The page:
In Reversal, Gov. Gary Johnson Now Supports Mandatory Vaccination

Aug 24, 2016

Libertarian presidential candidate and former New Mexico Gov. Gary Johnson is newly in favor of mandatory vaccination, he says, after learning more about the science of immunization.

In 2011, Johnson tweeted “No to mandatory vaccines,”  but asked in an interview with VPR Wednesday about his position, Johnson said he now believes that vaccinations should be mandatory.

“You know, since I’ve said that … I’ve come to find out that without mandatory vaccines, the vaccines that would in fact be issued would not be effective,” he said. “So … it’s dependent that you have mandatory vaccines so that every child is immune. Otherwise, not all children will be immune even though they receive a vaccine.”

Johnson said he believes vaccination policy should be handled at the local level.

“In my opinion, this is a local issue. If it ends up to be a federal issue, I would come down on the side of science and I would probably require that vaccine,” he said.

Johnson said his position changed recently.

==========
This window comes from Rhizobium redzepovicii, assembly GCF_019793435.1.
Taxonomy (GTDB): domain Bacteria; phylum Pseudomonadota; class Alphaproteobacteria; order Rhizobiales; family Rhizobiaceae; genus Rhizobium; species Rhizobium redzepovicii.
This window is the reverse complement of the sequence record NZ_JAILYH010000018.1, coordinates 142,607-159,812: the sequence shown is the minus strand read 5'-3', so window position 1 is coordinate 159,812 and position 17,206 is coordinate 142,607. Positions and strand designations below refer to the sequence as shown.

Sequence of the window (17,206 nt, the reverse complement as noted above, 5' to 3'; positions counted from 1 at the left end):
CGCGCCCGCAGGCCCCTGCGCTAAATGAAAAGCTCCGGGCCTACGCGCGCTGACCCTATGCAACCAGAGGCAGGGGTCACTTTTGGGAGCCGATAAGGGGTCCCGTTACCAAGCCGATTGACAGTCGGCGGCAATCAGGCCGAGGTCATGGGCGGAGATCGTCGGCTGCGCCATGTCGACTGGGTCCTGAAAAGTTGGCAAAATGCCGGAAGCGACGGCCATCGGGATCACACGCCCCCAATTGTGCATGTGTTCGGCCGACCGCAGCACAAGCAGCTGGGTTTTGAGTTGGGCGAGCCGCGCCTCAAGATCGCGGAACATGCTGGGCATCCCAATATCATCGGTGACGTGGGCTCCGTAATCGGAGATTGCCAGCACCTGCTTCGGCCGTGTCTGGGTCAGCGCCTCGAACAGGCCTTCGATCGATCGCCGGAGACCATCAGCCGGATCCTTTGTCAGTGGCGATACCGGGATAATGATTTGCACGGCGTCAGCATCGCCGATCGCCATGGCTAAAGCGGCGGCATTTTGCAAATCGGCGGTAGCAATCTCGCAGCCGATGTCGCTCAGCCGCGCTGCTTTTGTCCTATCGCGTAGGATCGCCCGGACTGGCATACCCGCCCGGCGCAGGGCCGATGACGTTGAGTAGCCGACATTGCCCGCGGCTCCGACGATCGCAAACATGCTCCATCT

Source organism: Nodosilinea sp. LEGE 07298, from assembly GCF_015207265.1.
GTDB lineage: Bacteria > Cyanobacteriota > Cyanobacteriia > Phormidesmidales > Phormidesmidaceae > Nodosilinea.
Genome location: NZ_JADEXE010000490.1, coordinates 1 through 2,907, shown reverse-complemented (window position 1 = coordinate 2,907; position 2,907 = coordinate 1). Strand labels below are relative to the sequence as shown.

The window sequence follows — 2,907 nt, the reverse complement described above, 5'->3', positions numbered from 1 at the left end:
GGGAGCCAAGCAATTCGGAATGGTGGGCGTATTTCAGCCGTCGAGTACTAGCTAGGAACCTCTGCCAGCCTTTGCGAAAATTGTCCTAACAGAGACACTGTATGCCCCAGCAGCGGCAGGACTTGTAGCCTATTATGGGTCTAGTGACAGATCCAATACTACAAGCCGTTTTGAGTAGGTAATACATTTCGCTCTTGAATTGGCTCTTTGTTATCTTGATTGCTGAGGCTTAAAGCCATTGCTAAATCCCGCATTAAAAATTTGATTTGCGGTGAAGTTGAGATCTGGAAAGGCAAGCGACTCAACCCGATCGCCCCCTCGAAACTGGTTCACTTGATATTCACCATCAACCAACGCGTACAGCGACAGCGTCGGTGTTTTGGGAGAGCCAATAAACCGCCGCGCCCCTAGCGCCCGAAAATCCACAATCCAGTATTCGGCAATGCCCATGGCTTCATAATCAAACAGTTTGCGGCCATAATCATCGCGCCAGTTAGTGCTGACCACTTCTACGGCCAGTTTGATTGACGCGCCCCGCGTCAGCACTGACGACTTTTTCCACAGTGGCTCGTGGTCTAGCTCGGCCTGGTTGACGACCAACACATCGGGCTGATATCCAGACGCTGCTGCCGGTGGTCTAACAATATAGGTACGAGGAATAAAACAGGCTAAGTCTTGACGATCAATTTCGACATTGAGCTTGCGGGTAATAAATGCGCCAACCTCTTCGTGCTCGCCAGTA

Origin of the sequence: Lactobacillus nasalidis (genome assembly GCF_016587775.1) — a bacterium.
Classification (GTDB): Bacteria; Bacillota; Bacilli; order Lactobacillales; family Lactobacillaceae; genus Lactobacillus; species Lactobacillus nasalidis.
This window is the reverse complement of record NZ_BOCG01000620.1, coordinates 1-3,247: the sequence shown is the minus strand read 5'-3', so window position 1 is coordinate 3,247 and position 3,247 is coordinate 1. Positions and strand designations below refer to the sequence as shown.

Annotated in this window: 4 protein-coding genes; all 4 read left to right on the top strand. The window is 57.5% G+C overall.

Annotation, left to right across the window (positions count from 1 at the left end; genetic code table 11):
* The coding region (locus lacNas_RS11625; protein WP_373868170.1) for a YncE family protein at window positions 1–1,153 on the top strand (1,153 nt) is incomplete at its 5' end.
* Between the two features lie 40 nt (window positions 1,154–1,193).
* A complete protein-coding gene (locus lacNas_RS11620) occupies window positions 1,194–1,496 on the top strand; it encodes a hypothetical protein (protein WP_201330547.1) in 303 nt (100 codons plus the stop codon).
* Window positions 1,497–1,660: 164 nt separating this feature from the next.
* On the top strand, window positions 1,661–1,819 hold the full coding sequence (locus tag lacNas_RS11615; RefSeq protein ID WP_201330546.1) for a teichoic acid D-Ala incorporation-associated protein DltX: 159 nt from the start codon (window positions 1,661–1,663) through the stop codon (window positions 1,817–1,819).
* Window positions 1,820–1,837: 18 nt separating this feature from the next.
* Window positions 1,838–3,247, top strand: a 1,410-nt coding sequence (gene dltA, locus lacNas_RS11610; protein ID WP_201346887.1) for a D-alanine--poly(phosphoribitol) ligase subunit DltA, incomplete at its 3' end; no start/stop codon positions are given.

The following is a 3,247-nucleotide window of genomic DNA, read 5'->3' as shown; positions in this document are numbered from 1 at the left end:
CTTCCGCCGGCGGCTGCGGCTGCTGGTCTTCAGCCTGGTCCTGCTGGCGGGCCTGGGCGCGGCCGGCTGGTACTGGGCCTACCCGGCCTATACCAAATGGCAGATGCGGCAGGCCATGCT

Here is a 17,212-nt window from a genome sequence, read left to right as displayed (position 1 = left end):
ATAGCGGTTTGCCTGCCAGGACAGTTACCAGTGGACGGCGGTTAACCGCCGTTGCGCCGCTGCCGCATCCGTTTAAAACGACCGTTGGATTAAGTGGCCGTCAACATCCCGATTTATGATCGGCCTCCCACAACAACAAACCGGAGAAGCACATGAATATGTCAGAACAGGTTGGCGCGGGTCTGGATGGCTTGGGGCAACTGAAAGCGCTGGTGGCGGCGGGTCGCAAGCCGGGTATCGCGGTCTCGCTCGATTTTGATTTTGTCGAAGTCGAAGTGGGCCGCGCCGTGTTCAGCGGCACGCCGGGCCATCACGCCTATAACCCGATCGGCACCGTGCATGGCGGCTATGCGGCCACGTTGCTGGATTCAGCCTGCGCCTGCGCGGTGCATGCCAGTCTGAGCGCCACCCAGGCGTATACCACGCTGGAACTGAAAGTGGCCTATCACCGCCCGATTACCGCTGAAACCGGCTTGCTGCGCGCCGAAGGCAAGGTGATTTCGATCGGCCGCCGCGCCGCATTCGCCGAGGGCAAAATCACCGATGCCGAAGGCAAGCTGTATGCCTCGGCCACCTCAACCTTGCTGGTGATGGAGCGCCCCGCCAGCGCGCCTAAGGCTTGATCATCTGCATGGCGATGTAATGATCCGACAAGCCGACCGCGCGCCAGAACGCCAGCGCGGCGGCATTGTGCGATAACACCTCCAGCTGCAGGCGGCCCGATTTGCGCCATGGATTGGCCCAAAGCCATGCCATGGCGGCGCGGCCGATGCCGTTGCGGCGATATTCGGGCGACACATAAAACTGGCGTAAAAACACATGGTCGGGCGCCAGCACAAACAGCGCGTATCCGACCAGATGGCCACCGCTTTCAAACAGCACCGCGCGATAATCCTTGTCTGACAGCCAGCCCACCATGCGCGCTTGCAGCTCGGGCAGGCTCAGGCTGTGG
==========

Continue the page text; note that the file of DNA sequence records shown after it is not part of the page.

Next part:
“It’s an evolution actually just in the last few months, just in the last month or so,” he said. “I was under the belief that … ‘Why require a vaccine? If I don’t want my child to have a vaccine and you want yours to, let yours have the vaccine and they’ll be immune.’ Well, it turns out that that’s not the case, and it may sound terribly uninformed on my part, but I didn’t realize that.”

Johnson was referring to the concept of “herd immunity,” also known as community immunity.

Hillary Clinton, the Democratic nominee for president, has spoken in support of mandating vaccination.

Not all presidential candidates support mandatory vaccination. Green Party nominee Jill Stein has reportedly said there are "questions that need to be addressed" about the health effects of vaccines. Republican nominee Donald Trump has made the false claim on Twitter that vaccines have in “many” cases caused autism.

In the VPR interview, Johnson also said local communities (like Rutland) should be allowed to decide whether or not they wish to welcome refugees. In general, Johnson has said he supports welcoming refugees to the United States.

In addition, Johnson said he believes the government should be involved in environmental regulation.

Update August 25 12:12 p.m. This post was updated with audio of Johnson's responses, and edited to clarify that the comments were made in an interview with VPR.

Update August 25 4 p.m. Due to violations of VPR's comments policy by a number of users on this post, comments are now closed.